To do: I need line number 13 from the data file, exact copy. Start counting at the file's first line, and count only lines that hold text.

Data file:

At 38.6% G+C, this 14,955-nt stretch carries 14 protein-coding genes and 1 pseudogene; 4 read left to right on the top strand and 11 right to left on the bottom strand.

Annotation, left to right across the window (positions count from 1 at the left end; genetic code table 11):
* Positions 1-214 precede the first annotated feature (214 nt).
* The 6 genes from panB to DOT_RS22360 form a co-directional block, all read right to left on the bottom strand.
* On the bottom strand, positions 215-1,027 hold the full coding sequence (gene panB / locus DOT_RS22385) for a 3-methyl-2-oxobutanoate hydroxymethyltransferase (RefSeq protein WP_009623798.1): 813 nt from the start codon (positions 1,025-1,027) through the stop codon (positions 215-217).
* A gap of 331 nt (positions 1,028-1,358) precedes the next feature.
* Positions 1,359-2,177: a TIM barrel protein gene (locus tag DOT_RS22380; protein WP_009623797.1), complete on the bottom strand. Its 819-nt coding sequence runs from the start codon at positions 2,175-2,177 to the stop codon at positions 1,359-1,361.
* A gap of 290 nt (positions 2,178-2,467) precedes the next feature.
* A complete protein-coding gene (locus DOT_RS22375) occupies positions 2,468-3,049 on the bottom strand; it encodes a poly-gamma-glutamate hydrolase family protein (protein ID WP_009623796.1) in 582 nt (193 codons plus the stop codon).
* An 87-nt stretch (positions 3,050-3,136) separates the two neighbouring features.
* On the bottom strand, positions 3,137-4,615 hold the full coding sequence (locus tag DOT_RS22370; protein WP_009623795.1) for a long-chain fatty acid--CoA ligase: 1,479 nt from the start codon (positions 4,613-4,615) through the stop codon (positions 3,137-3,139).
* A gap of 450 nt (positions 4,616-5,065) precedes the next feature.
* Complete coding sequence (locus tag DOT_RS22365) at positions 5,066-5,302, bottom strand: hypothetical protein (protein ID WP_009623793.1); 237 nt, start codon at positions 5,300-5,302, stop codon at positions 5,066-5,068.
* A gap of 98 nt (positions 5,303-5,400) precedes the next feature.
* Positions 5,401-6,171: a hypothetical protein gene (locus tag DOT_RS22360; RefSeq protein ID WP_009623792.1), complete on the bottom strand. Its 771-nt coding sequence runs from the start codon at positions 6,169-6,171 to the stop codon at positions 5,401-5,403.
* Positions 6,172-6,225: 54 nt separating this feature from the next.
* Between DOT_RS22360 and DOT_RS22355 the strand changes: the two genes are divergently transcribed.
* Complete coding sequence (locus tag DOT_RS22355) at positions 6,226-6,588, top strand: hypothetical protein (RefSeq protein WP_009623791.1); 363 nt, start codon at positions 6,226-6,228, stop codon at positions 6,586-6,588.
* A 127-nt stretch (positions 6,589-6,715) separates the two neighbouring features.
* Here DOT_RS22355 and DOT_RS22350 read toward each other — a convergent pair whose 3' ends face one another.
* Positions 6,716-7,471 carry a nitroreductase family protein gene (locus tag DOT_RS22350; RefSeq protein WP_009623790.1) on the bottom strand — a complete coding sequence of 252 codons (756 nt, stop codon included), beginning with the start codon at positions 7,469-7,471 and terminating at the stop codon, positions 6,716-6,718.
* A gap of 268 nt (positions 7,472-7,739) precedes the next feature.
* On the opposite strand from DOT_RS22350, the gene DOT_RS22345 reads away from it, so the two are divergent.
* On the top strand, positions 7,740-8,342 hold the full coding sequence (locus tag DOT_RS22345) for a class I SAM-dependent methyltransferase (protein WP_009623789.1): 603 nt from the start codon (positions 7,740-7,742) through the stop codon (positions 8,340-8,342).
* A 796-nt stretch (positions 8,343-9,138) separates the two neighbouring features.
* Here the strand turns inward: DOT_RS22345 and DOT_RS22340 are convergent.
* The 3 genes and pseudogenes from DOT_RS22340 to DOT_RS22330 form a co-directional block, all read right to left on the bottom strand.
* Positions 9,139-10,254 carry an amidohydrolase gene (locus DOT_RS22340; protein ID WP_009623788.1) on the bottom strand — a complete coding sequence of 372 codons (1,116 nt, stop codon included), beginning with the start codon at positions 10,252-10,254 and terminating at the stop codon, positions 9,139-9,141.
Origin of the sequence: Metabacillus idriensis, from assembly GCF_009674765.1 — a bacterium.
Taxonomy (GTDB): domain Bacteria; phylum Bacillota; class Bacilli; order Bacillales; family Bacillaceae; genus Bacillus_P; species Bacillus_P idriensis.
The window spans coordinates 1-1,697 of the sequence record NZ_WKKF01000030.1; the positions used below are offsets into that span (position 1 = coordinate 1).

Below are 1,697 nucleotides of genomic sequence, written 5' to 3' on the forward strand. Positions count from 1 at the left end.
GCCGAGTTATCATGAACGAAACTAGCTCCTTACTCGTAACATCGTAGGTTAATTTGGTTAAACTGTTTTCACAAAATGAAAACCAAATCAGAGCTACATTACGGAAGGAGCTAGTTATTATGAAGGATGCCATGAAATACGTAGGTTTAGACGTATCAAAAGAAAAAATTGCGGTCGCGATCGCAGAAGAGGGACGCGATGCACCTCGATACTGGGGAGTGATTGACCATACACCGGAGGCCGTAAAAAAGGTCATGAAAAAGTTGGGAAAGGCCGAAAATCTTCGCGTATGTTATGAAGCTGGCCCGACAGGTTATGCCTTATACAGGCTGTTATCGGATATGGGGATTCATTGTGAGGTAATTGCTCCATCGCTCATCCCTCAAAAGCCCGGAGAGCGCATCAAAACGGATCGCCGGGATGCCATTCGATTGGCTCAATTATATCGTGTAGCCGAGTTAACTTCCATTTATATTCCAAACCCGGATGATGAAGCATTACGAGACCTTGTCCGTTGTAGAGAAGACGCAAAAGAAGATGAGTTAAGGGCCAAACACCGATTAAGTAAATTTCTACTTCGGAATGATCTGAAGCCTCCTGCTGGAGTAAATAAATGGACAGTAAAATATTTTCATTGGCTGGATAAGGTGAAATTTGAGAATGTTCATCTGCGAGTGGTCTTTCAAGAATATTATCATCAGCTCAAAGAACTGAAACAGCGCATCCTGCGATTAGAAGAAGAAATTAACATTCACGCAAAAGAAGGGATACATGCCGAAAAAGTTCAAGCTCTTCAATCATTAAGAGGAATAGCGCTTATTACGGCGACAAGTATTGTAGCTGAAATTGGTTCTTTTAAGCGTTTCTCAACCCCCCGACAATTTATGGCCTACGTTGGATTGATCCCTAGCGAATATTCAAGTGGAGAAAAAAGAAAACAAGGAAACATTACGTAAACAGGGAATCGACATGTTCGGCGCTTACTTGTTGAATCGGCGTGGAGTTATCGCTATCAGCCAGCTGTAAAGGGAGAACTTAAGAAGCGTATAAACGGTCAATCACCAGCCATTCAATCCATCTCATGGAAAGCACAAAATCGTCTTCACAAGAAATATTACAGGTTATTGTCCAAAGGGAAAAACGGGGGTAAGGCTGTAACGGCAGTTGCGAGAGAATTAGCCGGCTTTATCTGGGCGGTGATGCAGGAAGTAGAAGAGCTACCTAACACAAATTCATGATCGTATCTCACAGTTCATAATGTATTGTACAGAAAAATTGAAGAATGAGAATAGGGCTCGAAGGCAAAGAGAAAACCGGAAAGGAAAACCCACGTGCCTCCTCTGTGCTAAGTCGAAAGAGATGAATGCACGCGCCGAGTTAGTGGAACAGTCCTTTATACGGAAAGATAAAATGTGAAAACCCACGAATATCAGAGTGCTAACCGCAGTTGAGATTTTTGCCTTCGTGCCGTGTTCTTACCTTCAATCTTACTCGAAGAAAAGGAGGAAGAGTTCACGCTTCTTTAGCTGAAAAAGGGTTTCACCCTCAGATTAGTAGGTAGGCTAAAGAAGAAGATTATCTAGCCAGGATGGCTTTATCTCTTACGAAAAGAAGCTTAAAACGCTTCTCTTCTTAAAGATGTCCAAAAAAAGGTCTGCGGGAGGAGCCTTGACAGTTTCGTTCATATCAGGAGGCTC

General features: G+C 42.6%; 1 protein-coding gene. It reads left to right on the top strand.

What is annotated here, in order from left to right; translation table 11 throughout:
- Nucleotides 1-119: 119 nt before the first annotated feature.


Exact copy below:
* Complete coding sequence (locus tag DOT_RS22365) at positions 5,066-5,302, bottom strand: hypothetical protein (protein ID WP_009623793.1); 237 nt, start codon at positions 5,300-5,302, stop codon at positions 5,066-5,068.